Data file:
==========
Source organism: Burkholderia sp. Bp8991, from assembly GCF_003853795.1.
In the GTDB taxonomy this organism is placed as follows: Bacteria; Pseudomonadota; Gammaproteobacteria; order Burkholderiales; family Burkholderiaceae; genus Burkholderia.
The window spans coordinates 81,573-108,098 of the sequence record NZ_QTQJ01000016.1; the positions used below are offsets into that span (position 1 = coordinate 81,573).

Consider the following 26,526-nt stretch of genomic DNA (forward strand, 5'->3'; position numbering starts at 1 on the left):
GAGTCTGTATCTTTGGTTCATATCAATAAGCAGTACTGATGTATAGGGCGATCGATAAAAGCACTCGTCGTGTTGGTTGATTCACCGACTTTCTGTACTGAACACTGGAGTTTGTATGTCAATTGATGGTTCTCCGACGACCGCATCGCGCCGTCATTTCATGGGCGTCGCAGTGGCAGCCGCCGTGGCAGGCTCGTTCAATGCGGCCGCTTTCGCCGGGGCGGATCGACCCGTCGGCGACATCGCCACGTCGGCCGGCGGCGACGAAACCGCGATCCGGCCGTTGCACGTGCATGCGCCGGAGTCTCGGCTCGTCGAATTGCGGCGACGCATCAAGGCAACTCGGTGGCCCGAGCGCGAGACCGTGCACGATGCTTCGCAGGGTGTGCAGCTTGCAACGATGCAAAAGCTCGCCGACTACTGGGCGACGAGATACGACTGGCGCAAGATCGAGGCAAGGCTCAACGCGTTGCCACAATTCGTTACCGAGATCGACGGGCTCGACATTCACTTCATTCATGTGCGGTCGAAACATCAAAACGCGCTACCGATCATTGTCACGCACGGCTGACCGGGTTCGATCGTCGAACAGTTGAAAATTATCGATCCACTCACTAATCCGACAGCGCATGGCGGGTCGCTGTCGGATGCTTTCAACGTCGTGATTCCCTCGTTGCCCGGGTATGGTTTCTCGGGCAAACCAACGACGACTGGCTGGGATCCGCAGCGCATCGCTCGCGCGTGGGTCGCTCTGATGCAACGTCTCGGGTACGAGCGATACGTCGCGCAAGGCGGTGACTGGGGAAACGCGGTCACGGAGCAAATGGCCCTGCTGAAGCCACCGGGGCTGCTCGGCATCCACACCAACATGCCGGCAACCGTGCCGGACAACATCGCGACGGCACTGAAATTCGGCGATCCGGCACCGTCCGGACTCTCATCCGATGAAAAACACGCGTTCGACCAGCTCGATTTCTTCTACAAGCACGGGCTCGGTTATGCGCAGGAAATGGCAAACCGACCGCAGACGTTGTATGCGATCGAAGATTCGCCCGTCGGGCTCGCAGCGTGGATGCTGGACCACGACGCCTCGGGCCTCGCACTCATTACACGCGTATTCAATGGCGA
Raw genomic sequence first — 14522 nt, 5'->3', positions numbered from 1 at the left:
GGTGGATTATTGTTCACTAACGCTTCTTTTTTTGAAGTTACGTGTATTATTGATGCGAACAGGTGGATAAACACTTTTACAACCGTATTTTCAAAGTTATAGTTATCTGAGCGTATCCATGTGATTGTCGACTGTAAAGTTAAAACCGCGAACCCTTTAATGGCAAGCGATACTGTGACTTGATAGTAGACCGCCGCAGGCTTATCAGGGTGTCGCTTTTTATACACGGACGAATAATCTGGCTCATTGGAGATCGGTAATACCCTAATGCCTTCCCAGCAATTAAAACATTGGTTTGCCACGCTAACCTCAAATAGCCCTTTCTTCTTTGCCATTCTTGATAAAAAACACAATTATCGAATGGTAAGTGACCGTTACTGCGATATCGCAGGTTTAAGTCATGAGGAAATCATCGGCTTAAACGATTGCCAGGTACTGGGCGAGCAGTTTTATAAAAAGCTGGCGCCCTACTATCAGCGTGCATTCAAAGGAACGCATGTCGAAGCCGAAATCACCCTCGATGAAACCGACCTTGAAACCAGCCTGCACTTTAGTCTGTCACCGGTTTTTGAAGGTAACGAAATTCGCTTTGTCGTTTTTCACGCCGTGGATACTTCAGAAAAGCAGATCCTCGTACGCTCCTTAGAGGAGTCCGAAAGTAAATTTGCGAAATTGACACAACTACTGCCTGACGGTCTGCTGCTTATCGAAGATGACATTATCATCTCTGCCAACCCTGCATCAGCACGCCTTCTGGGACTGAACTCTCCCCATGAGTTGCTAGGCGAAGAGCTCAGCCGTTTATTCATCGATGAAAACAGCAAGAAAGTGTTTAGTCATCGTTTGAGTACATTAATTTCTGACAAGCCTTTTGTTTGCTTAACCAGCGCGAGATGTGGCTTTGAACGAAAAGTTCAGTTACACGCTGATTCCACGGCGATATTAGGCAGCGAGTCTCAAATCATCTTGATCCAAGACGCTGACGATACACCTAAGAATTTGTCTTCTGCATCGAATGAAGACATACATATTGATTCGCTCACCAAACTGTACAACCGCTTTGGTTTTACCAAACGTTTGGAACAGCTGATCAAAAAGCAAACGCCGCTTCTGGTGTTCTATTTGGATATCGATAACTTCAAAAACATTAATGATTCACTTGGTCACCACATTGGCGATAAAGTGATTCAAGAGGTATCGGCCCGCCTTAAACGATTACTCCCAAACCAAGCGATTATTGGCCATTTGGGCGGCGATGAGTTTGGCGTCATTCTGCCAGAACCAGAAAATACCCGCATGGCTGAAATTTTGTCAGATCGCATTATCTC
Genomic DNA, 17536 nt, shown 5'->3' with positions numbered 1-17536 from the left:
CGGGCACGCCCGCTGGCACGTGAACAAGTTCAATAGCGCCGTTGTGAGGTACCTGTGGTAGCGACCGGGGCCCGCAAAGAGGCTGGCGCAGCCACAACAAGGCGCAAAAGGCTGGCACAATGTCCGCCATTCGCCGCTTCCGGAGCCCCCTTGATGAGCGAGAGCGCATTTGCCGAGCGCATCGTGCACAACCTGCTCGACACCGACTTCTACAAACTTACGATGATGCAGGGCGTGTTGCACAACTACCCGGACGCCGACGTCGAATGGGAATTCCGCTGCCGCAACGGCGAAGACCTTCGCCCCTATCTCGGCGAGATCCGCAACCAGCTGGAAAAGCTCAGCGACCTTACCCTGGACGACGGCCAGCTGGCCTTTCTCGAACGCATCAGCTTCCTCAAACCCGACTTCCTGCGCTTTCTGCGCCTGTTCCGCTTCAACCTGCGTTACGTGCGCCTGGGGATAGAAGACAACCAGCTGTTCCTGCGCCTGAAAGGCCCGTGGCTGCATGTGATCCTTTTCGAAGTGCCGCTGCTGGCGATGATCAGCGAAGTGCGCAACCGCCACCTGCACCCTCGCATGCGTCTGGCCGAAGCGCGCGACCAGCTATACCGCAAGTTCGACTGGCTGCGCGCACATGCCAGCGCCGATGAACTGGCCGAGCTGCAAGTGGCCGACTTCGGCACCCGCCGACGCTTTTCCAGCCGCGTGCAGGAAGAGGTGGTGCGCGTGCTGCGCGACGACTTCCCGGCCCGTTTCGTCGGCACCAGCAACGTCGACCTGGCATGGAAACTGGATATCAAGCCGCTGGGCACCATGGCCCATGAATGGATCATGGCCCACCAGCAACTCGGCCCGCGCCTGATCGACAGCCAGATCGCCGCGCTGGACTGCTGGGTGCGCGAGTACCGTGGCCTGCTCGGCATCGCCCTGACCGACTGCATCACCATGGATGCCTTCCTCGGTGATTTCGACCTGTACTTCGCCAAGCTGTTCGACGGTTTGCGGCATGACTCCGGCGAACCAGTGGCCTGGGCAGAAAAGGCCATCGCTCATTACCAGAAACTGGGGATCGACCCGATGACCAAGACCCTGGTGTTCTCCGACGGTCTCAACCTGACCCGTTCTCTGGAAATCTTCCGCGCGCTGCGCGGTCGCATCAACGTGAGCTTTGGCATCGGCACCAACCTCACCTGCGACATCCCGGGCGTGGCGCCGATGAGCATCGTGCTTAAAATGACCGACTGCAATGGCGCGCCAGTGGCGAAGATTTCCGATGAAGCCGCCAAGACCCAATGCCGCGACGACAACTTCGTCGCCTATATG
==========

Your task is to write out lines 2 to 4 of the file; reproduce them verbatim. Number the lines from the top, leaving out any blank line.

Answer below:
In the GTDB taxonomy this organism is placed as follows: Bacteria; Pseudomonadota; Gammaproteobacteria; order Burkholderiales; family Burkholderiaceae; genus Burkholderia.
The window spans coordinates 81,573-108,098 of the sequence record NZ_QTQJ01000016.1; the positions used below are offsets into that span (position 1 = coordinate 81,573).

Consider the following 26,526-nt stretch of genomic DNA (forward strand, 5'->3'; position numbering starts at 1 on the left):